A fun-filled break to a paradise idyll that suddenly becomes a tortuous gore-spattered manhunt may not sound inspiring, and certainly the likes of Hostel and the recent Hollywood thriller A Perfect Getaway have done much to exhaust the narrative possibilities of this kind of story. And yet this ambitious British horror movie, a feature debut for the writer-director James Watkins, matches the same familiar workaday plot structure with a level of serious screen performance and piquant cultural resonance that lifts it far above the ordinary.
Thus, blatantly reflecting the newspaper headlines of tabloid Britain, Eden Lake chooses a gang of feral Midlands youths for its villains, rather than the sadistic adult psychopaths of Hollywood lore. The gang, kitted out with tracksuits, knives and rottweilers, and based in housing estates filled with brutalising parents, eventually roam the leafy woodlands where the loving but hugely unlucky city couple Steve (Michael Fassbender) and Jenny (Kelly Reilly) have chosen to holiday. The pair, a sweet-natured middle class couple, complete with Range Rover, champagne and secret engagement ring (Steven plans to propose to Jenny), arrive at the titular waterway for a weekend break of snorkelling and shore-side sunbathing.
Almost immediately their plans go awry. The teenage gang, led by O'Connell's cool-eyed Brett, arrive at the lake to tease and taunt and intimidate them with deafening tunes from a giant ghetto blaster. The harassment soon escalates, however, and before the first act is over, the Range Rover has been stolen, Steve has been tied to a tree stump with barbed wire and stabbed to within an inch of his life, while Jenny has been forced to flee into the undergrowth, lather herself with mud camouflage and arm herself with a giant shard of glass for protection.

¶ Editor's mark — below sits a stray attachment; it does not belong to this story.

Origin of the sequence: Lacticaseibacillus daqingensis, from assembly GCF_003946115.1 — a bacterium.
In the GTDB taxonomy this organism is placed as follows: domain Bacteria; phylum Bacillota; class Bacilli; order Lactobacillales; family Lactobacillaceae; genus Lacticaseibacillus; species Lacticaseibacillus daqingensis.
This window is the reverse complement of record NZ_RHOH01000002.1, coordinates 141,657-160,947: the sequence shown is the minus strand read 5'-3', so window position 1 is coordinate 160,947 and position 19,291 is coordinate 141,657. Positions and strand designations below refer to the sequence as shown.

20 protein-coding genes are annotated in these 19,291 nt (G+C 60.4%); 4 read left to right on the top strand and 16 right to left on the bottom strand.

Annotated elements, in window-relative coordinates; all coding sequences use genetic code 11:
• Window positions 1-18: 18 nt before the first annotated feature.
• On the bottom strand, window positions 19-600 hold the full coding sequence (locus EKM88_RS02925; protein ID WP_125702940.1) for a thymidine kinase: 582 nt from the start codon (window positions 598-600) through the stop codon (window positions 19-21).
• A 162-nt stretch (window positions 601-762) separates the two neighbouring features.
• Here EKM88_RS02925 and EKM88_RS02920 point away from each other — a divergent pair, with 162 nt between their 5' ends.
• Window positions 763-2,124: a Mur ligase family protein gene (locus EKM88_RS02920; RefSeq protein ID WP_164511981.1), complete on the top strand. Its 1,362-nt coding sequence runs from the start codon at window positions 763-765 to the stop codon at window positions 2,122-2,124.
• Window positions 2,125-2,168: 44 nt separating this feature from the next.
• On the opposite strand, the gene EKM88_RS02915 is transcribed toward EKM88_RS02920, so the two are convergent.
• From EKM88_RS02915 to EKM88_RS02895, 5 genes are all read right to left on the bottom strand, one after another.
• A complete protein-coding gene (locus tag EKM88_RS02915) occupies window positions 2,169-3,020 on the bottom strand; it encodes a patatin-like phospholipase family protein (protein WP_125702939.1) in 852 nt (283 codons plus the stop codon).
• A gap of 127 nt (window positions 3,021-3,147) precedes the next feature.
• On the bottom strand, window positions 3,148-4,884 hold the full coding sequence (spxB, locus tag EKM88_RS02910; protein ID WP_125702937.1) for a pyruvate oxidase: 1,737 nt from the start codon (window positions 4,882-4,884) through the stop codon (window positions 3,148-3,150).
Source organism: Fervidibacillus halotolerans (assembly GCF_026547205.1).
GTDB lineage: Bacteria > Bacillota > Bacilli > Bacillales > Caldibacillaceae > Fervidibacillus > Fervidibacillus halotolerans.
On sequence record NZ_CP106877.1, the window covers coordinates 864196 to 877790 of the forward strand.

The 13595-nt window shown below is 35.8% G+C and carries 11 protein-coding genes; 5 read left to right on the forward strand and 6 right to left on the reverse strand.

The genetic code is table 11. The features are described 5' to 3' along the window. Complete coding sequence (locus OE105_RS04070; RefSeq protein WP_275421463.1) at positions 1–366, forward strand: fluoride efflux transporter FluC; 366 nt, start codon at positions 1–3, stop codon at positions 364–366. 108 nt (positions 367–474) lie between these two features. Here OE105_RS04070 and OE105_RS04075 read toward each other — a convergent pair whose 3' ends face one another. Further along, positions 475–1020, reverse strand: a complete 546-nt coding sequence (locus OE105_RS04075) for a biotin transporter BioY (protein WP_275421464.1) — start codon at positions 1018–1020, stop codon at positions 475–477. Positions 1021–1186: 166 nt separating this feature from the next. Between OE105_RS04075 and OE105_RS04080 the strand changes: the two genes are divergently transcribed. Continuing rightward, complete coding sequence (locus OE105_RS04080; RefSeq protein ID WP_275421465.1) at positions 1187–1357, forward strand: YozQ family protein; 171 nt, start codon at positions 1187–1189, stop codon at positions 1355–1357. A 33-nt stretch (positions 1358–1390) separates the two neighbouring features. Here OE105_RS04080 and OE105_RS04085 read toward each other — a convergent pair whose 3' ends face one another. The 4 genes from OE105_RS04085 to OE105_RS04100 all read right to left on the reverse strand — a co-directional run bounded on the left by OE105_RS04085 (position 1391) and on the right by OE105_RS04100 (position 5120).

The real relief in all this, especially when Jenny becomes Ramboesque in the final act, is that both Fassbender and Reilly play the material with straight and empathetic faces throughout. The traditional wink-wink of horror irony is clearly not on the menu. Instead, Fassbender, who delivered a remarkably committed performance in Hunger and a wickedly funny turn in the recent Inglourious Basterds, here makes Steve's predicament painfully real - his torture scene, though less explicit than anything in Eli Roth's prurient Hostel, is genuinely difficult to watch. Similarly Reilly's transformation into an avenging angel is fraught with humane anxiety and doubt - indeed her climactic revenge murder, a fatal stabbing, is partially depicted as a reflex accident rather than a gleefully executed attack.
The social context too, is consistently intriguing and sustains the movie where other horrors ultimately stall. And yet by succumbing to a shock twist ending, Invasion of the Body Snatchers-style (ie nowhere is safe for Jenny), Watkins overplays his hand badly, and blindly defines an entire national class as atavistic thugs. This only highlights the raging neoconservative bias in Eden Lake, and leaves an odd and unpleasant taste in the mouth.